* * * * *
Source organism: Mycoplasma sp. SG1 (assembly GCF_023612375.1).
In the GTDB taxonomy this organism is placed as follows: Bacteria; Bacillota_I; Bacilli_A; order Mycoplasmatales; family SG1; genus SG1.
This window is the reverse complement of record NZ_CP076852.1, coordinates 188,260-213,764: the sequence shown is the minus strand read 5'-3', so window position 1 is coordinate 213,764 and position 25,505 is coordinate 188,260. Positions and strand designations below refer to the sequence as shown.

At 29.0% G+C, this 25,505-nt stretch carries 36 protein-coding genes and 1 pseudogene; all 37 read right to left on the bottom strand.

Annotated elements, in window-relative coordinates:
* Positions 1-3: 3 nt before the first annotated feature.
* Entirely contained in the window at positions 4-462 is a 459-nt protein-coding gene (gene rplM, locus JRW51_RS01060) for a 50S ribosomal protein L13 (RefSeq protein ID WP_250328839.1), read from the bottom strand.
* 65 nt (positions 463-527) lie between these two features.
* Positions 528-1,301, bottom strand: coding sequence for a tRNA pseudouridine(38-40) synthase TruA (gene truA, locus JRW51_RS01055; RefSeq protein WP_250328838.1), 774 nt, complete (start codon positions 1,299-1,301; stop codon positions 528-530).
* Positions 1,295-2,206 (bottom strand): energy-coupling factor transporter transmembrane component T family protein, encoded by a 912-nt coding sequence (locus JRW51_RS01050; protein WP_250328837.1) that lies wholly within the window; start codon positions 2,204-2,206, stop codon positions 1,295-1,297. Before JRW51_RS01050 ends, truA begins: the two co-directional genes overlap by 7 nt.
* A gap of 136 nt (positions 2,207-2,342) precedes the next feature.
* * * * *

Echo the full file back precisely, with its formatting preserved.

Source organism: Mycoplasma sp. SG1 (assembly GCF_023612375.1).
In the GTDB taxonomy this organism is placed as follows: Bacteria; Bacillota_I; Bacilli_A; order Mycoplasmatales; family SG1; genus SG1.
This window is the reverse complement of record NZ_CP076852.1, coordinates 188,260-213,764: the sequence shown is the minus strand read 5'-3', so window position 1 is coordinate 213,764 and position 25,505 is coordinate 188,260. Positions and strand designations below refer to the sequence as shown.

At 29.0% G+C, this 25,505-nt stretch carries 36 protein-coding genes and 1 pseudogene; all 37 read right to left on the bottom strand.

Annotated elements, in window-relative coordinates:
* Positions 1-3: 3 nt before the first annotated feature.
* Entirely contained in the window at positions 4-462 is a 459-nt protein-coding gene (gene rplM, locus JRW51_RS01060) for a 50S ribosomal protein L13 (RefSeq protein ID WP_250328839.1), read from the bottom strand.
* 65 nt (positions 463-527) lie between these two features.
* Positions 528-1,301, bottom strand: coding sequence for a tRNA pseudouridine(38-40) synthase TruA (gene truA, locus JRW51_RS01055; RefSeq protein WP_250328838.1), 774 nt, complete (start codon positions 1,299-1,301; stop codon positions 528-530).
* Positions 1,295-2,206 (bottom strand): energy-coupling factor transporter transmembrane component T family protein, encoded by a 912-nt coding sequence (locus JRW51_RS01050; protein WP_250328837.1) that lies wholly within the window; start codon positions 2,204-2,206, stop codon positions 1,295-1,297. Before JRW51_RS01050 ends, truA begins: the two co-directional genes overlap by 7 nt.
* A gap of 136 nt (positions 2,207-2,342) precedes the next feature.